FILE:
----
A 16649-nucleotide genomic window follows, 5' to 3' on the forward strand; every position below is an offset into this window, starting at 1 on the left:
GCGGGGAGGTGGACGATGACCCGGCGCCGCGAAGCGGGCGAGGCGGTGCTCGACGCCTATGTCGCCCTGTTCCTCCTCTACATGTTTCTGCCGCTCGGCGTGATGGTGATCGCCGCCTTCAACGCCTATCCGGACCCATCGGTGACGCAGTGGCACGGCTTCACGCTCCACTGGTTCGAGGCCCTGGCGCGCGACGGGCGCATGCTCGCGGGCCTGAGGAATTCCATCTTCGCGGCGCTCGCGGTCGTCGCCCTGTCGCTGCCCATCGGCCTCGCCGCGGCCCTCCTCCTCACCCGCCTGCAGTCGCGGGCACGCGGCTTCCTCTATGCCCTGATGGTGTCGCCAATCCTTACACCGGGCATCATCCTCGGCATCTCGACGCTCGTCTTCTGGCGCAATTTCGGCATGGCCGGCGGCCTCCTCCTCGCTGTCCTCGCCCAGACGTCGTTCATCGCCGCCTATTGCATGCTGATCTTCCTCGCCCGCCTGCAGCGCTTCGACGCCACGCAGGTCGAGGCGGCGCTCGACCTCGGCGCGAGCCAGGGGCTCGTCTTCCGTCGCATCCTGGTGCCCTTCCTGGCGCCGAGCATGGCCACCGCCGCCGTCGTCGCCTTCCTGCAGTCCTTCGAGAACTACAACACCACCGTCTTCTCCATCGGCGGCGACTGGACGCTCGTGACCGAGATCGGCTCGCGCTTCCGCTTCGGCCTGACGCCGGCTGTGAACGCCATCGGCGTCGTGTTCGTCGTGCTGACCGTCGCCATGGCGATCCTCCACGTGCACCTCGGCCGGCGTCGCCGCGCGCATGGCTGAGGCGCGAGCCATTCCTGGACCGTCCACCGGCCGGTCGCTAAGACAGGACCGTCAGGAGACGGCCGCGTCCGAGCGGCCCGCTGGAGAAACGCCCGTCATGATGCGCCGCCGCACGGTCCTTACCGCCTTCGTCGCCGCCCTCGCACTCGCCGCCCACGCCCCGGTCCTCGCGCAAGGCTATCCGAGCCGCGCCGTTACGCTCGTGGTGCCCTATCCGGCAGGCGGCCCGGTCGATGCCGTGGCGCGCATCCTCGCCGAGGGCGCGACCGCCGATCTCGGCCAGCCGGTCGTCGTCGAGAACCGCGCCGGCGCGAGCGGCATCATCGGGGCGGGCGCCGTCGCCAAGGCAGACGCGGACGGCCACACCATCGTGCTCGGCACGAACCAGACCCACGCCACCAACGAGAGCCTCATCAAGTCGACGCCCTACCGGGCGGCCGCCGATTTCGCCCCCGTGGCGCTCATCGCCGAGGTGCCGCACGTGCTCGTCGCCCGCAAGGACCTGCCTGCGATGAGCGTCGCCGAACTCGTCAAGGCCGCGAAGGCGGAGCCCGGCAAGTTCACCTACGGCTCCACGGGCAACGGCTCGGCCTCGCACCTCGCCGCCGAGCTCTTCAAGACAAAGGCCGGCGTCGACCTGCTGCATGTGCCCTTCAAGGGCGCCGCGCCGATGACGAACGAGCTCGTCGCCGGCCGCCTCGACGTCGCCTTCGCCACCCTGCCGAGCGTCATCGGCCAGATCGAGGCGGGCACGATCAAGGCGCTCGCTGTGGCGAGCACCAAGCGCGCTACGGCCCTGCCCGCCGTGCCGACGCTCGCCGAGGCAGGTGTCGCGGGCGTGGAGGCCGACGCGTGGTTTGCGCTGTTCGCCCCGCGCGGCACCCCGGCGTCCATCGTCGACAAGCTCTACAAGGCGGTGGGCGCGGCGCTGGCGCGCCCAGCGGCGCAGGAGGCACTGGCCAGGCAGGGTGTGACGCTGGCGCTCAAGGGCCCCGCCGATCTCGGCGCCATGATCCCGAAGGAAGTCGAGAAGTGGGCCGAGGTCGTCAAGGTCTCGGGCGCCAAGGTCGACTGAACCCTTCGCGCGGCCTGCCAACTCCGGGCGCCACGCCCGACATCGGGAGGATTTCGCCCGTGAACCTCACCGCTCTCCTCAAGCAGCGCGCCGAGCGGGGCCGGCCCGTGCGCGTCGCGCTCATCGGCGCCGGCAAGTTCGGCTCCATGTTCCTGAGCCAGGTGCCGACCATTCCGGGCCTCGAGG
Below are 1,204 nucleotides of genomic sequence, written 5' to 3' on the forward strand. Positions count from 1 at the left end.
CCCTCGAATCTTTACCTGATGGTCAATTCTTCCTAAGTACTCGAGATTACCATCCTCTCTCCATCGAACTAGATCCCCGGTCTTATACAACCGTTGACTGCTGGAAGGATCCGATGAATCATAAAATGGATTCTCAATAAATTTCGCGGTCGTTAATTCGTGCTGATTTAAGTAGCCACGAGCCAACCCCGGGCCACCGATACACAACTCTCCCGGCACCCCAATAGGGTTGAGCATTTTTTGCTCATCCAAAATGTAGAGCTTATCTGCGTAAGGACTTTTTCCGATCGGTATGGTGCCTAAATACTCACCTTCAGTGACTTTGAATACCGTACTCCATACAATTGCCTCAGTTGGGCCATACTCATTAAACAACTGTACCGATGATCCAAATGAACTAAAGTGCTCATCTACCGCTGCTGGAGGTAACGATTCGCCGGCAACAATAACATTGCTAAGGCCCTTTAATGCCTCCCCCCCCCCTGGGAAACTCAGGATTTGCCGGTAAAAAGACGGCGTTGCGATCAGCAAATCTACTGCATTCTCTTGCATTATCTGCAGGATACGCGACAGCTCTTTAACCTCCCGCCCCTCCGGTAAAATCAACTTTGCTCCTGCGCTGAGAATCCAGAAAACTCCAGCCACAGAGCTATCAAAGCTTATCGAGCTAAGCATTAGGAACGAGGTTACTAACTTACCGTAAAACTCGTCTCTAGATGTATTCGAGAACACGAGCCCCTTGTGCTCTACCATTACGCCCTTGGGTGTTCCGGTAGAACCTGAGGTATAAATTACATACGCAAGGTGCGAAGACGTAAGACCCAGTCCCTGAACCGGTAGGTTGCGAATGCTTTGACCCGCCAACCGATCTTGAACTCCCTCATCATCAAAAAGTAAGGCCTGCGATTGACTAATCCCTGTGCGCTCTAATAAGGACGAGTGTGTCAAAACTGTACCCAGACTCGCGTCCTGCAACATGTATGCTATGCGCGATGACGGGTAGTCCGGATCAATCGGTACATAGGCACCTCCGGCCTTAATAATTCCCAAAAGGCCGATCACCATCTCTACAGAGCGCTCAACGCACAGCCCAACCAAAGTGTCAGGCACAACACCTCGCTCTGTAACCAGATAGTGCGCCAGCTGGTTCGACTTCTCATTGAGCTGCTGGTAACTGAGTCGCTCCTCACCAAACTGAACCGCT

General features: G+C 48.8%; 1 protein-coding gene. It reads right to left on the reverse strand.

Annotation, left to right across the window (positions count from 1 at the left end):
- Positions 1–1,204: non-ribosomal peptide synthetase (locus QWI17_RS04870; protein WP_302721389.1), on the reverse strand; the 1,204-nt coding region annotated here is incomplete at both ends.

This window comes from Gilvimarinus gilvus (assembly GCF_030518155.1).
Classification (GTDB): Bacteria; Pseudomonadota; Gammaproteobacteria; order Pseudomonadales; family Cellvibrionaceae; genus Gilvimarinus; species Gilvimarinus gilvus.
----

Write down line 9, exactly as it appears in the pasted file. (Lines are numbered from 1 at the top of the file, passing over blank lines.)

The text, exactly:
Classification (GTDB): Bacteria; Pseudomonadota; Gammaproteobacteria; order Pseudomonadales; family Cellvibrionaceae; genus Gilvimarinus; species Gilvimarinus gilvus.